How inflation impacts CD earnings
Though inflation doesn’t make a CD any less secure, it can indirectly eat into your savings. When inflation is high, your dollars lose purchasing power. CDs usually see higher interest rates when inflation is up. That’s because the Federal Reserve’s main course of action to fight inflation is to raise the federal funds rate. When the Fed raises rates, online-only banks tend to push savings and CD rates higher.
“CDs are an excellent option in an inflationary environment,” said Cho. “The high-interest rate environment has been a boon to CD rates over the past couple of years, with some rates quadrupling and then some.”
High savings rates are good news for savers, but these rates usually don’t keep up with the pace of inflation (though some are right now). And even if you invest in a bank with a higher APY than the current inflation rate, rising prices are still taking a bite out of your finances, since you can’t buy as much with the same amount of money. If you have savings set aside, however, you can earn a worthwhile return. If you do have money set aside, investing in a CD can be a safe and rewarding way to grow your money. “We recommend locking in a high fixed rate for a long term to earn a high APY so that you’re set even if the federal interest rate dips at some point during the term,” said Cho. Alternatively, you can build a CD ladder so you’ll have more flexibility if rates go up. Regardless, as long as your CD is FDIC- or NCUA-insured, your deposit and interest earned are protected.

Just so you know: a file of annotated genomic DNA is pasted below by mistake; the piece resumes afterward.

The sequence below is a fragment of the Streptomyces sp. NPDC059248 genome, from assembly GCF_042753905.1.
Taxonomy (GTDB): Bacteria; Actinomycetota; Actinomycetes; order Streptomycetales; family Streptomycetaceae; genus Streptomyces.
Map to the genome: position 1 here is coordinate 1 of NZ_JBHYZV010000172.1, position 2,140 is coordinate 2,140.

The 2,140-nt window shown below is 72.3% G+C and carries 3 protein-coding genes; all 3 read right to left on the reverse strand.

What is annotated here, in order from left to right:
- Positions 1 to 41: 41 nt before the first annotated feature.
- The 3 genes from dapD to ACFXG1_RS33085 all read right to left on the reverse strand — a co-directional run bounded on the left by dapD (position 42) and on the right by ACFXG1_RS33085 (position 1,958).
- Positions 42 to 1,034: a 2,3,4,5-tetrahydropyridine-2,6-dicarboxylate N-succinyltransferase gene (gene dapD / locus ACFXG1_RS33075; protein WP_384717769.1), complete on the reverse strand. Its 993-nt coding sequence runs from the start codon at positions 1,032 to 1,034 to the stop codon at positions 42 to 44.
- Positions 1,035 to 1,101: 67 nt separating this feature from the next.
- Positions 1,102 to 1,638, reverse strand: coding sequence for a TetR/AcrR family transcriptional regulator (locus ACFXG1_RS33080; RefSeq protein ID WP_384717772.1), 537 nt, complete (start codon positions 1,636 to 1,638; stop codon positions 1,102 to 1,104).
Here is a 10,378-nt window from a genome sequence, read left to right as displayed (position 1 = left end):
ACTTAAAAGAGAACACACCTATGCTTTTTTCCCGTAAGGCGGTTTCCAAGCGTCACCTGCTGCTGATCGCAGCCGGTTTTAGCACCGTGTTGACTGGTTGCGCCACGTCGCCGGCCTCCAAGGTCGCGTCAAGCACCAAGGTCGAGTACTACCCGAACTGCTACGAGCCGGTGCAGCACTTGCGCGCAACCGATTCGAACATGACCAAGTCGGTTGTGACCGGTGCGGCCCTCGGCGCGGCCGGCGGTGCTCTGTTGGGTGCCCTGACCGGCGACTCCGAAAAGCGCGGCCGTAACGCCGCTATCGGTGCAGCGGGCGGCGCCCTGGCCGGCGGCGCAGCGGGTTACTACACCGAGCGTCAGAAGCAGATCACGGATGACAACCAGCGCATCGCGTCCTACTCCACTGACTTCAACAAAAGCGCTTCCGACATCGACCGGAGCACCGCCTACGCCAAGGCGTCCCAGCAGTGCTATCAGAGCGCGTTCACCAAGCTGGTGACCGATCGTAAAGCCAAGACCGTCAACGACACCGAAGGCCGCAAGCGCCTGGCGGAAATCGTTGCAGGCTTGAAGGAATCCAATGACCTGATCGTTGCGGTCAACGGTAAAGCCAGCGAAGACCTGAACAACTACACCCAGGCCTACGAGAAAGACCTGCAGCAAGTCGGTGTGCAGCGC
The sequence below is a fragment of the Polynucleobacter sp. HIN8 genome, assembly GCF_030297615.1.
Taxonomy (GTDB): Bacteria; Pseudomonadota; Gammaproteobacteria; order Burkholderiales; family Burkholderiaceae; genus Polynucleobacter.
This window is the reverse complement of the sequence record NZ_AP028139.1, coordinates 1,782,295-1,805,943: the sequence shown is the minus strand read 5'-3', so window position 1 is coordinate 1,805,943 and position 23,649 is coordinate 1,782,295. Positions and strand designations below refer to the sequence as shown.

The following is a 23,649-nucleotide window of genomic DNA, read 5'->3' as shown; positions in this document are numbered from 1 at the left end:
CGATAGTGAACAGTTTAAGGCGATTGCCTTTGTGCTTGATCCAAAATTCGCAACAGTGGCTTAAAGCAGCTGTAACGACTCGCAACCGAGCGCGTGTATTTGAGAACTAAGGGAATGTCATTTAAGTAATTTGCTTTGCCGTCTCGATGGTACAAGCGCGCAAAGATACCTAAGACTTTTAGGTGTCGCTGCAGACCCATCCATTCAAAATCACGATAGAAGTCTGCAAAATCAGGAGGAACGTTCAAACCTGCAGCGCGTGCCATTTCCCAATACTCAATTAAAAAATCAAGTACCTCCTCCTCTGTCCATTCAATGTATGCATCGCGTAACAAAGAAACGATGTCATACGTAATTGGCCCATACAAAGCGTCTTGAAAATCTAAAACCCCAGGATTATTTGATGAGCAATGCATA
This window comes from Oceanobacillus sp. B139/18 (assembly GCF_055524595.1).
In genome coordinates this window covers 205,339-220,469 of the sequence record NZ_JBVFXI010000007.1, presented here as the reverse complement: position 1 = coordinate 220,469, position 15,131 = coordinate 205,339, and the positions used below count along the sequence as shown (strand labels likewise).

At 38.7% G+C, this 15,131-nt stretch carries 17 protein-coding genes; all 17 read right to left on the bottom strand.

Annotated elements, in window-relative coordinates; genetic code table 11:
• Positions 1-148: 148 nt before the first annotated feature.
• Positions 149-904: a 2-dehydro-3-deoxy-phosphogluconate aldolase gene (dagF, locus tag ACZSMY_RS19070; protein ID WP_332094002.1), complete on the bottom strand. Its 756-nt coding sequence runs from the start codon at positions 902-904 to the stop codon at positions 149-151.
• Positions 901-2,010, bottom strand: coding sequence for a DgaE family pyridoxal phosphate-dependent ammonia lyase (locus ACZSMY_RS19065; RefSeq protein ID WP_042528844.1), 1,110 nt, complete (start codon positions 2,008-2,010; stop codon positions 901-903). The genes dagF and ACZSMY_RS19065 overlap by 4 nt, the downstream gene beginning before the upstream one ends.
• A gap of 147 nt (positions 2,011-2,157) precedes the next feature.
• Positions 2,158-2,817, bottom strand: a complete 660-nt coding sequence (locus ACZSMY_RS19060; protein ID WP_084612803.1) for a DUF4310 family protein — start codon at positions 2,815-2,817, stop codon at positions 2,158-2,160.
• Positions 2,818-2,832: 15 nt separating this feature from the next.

Is now a good time to open a CD?
CD rates sit between about 4% and 5%, depending on the term, which is higher than they’ve been in recent years, making it a good time to open a CD to earn a return toward your short-term goals. As of July 24, 2023, the average APY for a one-year term is 5.09%. If you deposit $1,000 and interest compounds daily, you’ll have a balance of $1,050.90 by the end of the term. Comparatively, during the pandemic, rates fell to record lows between 1% and 2%.
Depending on what the Fed does next, though, rates may fall for certain terms. And if it’s the end of rate hikes, now’s the time to lock in a long-term CD before rates fall.
Is it safe to open multiple CDs?
You can open multiple CDs without risk of losing your money, as long as you don’t exceed the $250,000 insured limit and don’t withdraw your funds early. In fact, many experts recommend building a CD ladder to spread your money across several CDs with different terms to have money available periodically — instead of locking your entire deposit in one CD.
No matter how many CDs you open, remember to only invest money you know you won’t need for the duration of the CD term. Otherwise, you’ll pay an early withdrawal penalty to get the money out sooner. And most importantly, make sure each CD is insured by the FDIC or the NCUA.
Editors’ note: An earlier version of this article was assisted by an AI engine. This version has been substantially updated by a staff writer.
This article includes some material that was previously published on NextAdvisor, a CNET Money sister site that was also owned by Red Ventures and which has merged with CNET Money. It has been edited and updated by CNET Money editors.